"You have to start somewhere and the easiest place is reading wine publications and scores," she says. "But as people gain more experience and confidence in themselves, the best thing consumers can do is find a sommelier, a retailer or a critic who they feel they share a palate with. That can often be a better guide than scores on their own."

--Elina Shatkin

--Photo: Diana Hirst, general manager of Hi-Time Wine Cellars in Costa Mesa, with a bottle of 2005 Araujo Cabernet that retails for $265. Credit: Don Bartletti / Los Angeles Times
 
Comments () | Archives (6)

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How wonderful that an affordable wine, "Columbia Crest Cabernet Sauvignon" was named Top Wine in the World. So often these finest wines are out of the normal consumer's price range !

The thing about such wide ranging scores (8 points) is that it can make or break a wine and winery. That kind of difference, let's say between a 96 point wine and the same wine being given 88 points can mean the difference of thousands of cases of wine sales and hundreds of thousands of dollars price-wise too.

Over in the beer world, the American Homebrewers Association has a 50 point rating scale. It breaks the total rating down into several very short scales judging for color, flavor, smell, etc. Guess what? Consistent ratings across judges, and from the same judge on the same beer.

A 100 point scale may make you feel good when you get 90points, but it just implies a false precision. Who can really tell an 89 point wine from a 90 or 91 point wine with any consistency? Get real about the rating method and stop fooling yourself. http://www.bjcp.org/docs/SCP_BeerScoreSheet.pdf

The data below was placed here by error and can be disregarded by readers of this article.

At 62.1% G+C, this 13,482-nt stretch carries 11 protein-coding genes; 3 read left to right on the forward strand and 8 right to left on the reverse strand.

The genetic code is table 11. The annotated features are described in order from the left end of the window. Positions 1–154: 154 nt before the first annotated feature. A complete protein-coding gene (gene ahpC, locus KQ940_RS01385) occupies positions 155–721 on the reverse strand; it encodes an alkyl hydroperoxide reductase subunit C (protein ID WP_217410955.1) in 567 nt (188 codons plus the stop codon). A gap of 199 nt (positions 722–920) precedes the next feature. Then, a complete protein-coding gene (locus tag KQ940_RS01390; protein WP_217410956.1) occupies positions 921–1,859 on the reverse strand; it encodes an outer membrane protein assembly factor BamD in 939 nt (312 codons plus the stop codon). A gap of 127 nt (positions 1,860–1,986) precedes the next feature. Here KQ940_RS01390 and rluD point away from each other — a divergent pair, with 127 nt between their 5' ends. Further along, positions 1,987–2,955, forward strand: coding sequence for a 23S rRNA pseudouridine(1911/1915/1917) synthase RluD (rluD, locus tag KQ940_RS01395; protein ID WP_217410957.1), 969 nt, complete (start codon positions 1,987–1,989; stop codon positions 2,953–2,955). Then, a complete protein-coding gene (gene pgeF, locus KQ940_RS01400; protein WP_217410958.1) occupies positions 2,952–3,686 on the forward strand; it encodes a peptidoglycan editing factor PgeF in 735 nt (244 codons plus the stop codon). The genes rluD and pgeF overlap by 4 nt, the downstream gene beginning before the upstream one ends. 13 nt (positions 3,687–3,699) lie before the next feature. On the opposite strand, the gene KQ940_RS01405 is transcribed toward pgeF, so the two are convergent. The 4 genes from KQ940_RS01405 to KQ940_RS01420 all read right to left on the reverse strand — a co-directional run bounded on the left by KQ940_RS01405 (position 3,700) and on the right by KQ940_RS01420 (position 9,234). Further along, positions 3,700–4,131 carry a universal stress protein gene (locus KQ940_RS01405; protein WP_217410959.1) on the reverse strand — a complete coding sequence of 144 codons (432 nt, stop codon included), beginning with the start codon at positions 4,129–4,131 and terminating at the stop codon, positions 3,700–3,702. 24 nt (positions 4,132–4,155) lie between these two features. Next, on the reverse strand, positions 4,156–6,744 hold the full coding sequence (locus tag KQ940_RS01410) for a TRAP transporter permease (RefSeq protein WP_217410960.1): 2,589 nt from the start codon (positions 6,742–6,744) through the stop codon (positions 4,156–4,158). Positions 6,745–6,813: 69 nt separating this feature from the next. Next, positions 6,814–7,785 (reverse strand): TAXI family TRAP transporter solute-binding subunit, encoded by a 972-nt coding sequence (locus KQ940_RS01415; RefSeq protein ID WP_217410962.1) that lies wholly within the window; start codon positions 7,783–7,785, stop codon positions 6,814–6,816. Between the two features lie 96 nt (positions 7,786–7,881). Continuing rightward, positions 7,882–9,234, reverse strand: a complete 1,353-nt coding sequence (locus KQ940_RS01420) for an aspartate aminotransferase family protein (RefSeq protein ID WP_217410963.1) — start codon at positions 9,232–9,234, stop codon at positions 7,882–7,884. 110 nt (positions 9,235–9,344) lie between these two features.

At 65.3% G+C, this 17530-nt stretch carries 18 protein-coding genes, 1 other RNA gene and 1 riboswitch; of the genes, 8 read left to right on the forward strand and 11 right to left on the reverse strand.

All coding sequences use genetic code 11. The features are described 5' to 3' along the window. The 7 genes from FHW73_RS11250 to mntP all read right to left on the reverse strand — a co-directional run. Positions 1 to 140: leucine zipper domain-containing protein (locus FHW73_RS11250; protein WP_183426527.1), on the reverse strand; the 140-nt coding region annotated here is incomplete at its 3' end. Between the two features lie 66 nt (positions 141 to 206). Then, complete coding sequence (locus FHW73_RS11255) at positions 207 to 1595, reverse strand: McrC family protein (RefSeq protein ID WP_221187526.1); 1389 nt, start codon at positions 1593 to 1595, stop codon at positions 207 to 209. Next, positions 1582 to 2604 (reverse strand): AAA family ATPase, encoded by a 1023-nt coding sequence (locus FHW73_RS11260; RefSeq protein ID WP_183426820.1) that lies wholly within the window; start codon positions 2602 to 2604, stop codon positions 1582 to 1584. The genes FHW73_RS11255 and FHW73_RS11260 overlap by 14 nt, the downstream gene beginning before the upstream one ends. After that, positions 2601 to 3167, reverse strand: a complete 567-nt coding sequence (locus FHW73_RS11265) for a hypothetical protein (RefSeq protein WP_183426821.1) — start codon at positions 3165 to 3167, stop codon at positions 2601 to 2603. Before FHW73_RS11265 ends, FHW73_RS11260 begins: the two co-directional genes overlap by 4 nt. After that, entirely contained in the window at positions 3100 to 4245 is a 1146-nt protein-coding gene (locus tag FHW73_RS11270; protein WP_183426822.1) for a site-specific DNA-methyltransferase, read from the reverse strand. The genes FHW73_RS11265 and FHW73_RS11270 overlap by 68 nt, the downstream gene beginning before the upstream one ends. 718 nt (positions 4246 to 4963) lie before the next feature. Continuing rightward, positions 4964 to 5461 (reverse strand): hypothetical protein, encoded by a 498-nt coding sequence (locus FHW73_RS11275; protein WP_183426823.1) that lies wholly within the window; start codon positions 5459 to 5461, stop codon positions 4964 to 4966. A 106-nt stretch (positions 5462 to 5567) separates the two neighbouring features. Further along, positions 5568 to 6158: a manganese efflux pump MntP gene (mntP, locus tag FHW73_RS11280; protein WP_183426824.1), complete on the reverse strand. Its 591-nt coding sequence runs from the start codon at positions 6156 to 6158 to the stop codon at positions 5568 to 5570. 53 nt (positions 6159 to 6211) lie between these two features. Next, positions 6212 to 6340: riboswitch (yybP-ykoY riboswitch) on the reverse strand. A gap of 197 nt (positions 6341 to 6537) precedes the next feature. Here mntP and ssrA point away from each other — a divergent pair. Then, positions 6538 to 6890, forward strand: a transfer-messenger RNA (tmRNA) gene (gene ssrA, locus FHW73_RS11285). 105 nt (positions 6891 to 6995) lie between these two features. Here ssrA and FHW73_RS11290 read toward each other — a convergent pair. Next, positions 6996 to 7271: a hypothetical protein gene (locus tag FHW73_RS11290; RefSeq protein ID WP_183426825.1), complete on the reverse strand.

Wait a minute with the debunking. The rating of different judges for the same wine can vary as much as +/-4 points (i.e., 8 points range)? Judges who repeatedly taste the same wine in a blind tasting vary as much as 2 points (a four point range) ?

If this proves anything, it proves either that the judges have been tipped off or that they do have an accuracy of judgment approaching that of God himself.

It is notorious that different teachers grading the same paper can grade it from an A to an F (roughly 100 - 60, a range of +/- 20 points). Anyone who has ever graded a paper knows that to come within 4 points out of 100 on a second reading is near miraculous.

Why doesn't some statistician start talking about how remarkably similar these wine judges' results are?

John D. Madden

I don't understand the relationship of the photo with the story.

You omitted the x factor in all of this ratings jive: the out and out favoritism, politicking, yea, even corruption that figures into the process. Just as the music trade papers are perennially infected by advertising money, leading them to "juice" the chart numbers on selected songs, so is the wine biz similarly rife to influence. Objectivity? Leave that to the white coats -- anytime it's humans judging their peerage, look out for the action under the table as well as in the glass.